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The books you have do not die with you

I have a grandmother I idealize.

She died of lung cancer two years before I was born, and is the only grandparent I never knew. I didn't miss her until I became a teenager and started actually noticing her books in my grandfather's study. Books on Eleanor of Aquitaine, books by Trollope (whom I still haven't read), books on the history of Africa.

My grandfather died when I was 14, and I asked for and received my grandmother's books, most of which have stayed at my parents'. The only ones I decided to bring to Chicago with me when I moved at age 22 were two of her textbooks from college. One is a book of Spenser's poetry, the other is Milton. I hate both of those men, but I love that she wrote in their books. It's mostly the kind of idiotic notes you take in freshman year lit classes, but occasionally there're things like this:

Because people don't only doodle in the 21st century.

One of the only personal notes I could find was this in the upper right-hand corner:

And it completely delights me. How diff from Shaw indeed, Grandma Jean.

One of the strongest cases I can think of for writing in books is the link it gives you with the future. I can only hope my copy of The Mystery of Edwin Drood survives so that my theoretical granddaughter can read my "Gross" and "sleepovers are the same forever" commentary. My copy of The Golden Bowl has a note from 15-year-old me at the beginning saying "Abandon hope, all ye who enter here;" my copy of Harry Potter and the Goblet of Fire was written in by my oldest brother, saying 'To one of my favorite Muggles;" and I fully intend on penning something to future generations informing them that the copy of Bleak House that they hold in their hands has been hugged well beyond an acceptable number of times.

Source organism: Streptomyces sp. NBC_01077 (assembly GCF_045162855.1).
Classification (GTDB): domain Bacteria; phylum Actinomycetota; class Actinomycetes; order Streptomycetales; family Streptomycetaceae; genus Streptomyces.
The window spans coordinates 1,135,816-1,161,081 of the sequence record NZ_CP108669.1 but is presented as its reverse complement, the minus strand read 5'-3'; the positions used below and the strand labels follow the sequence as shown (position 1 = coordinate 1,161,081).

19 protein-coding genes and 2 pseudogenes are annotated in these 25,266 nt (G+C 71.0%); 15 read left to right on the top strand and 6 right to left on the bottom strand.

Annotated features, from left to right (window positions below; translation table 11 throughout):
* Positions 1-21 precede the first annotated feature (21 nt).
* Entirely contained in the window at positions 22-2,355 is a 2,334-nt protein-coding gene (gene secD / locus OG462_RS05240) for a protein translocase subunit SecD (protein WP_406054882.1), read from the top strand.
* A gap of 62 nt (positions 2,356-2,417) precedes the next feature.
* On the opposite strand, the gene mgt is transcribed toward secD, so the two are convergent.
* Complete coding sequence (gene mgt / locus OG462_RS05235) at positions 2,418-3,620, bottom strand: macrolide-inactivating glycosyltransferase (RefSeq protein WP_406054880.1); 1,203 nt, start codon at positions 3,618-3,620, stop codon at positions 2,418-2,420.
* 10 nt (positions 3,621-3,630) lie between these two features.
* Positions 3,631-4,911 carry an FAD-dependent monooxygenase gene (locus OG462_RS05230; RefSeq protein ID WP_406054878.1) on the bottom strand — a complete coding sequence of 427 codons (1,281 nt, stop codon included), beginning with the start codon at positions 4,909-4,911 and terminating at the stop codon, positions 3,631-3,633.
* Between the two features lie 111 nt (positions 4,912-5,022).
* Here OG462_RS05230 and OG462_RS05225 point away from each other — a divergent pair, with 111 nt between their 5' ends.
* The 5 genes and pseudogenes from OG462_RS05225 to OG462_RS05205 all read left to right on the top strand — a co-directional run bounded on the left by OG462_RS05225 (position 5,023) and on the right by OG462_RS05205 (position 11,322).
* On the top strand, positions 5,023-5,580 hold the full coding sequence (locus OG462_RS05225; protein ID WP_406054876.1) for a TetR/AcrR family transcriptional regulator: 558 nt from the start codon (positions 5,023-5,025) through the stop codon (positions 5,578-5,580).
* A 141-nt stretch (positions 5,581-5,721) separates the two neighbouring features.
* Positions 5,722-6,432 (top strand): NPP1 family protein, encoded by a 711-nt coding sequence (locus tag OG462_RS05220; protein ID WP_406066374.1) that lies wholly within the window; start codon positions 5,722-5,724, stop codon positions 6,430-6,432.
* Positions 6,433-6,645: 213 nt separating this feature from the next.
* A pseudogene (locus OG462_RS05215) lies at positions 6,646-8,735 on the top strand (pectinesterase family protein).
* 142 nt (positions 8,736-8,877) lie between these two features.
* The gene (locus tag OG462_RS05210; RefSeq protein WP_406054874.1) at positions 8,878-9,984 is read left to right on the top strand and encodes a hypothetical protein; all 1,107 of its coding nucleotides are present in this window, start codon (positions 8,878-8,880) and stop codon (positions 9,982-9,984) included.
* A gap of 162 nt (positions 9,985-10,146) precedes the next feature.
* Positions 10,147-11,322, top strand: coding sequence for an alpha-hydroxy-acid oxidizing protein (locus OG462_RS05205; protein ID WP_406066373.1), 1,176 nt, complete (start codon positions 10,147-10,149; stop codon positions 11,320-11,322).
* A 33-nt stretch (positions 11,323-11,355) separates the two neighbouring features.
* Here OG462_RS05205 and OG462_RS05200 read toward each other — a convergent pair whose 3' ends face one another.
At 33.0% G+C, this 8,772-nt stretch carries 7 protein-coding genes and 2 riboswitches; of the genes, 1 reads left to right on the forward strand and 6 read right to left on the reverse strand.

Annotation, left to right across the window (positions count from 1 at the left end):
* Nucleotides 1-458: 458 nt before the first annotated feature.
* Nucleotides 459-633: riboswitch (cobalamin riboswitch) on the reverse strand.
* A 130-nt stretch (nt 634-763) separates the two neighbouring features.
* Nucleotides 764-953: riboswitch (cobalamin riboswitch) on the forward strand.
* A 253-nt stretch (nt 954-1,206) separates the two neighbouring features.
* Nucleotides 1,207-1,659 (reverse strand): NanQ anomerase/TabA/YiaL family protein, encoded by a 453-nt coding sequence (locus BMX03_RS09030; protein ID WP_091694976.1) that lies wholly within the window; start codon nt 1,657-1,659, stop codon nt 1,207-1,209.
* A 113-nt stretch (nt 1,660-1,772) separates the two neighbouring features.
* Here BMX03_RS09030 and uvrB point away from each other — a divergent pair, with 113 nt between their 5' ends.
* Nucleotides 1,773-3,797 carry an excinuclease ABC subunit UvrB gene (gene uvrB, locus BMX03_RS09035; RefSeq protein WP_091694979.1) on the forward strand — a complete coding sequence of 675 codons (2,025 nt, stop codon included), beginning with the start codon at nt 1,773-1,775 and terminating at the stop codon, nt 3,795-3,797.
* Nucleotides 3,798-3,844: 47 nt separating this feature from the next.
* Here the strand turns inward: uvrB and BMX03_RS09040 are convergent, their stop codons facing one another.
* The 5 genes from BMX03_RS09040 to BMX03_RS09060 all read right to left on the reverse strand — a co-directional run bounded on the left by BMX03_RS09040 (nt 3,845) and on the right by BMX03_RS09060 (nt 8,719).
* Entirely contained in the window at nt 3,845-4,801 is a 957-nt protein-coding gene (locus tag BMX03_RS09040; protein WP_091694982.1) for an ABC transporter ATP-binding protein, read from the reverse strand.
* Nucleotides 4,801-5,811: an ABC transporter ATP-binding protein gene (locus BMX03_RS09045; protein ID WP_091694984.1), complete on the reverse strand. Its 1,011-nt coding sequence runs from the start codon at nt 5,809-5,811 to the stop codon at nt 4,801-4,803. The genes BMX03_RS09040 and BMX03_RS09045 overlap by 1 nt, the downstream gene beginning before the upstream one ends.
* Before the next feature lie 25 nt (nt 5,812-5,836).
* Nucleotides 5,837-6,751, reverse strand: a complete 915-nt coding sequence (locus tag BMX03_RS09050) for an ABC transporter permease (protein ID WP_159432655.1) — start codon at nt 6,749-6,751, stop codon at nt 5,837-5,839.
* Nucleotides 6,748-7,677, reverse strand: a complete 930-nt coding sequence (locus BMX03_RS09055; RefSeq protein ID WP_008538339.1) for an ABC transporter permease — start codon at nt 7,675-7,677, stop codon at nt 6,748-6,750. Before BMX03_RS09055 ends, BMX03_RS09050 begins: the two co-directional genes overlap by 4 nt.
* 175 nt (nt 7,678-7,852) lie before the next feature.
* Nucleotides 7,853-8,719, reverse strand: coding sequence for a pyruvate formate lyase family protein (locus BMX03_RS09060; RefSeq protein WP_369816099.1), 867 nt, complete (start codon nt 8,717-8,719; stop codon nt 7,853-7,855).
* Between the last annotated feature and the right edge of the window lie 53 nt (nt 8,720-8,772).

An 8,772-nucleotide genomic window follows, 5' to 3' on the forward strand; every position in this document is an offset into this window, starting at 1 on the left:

The books people keep, and maybe write in, and decide to truck with them from home to home, can be the things that show you who they are — or were. Those books can help you feel a closeness to their owners that you wouldn't be able to achieve otherwise. My grandmother, it turns out, loved Jane Austen. How much time could we have spent debating whether Persuasion holds up well to a second reading? (I'm going to go with 'too much,' no matter how long) She could have told me her favorite Trollope, and which was the best to start with. She could have told me why she loved Eleanor of Aquitaine so much. I don't know, and it bothers me. But I'm glad I know she did.

1933 Jean Brandon. You will meet and marry a man named Joe who will love you forever, and you will have a son who loves rockets and outer space. He will marry a woman who is an actress and a writer, and their weird combination will give you a granddaughter you will never meet, but who thinks your taste in books is fabulous.

And keep going with the Milton. It eventually ends.


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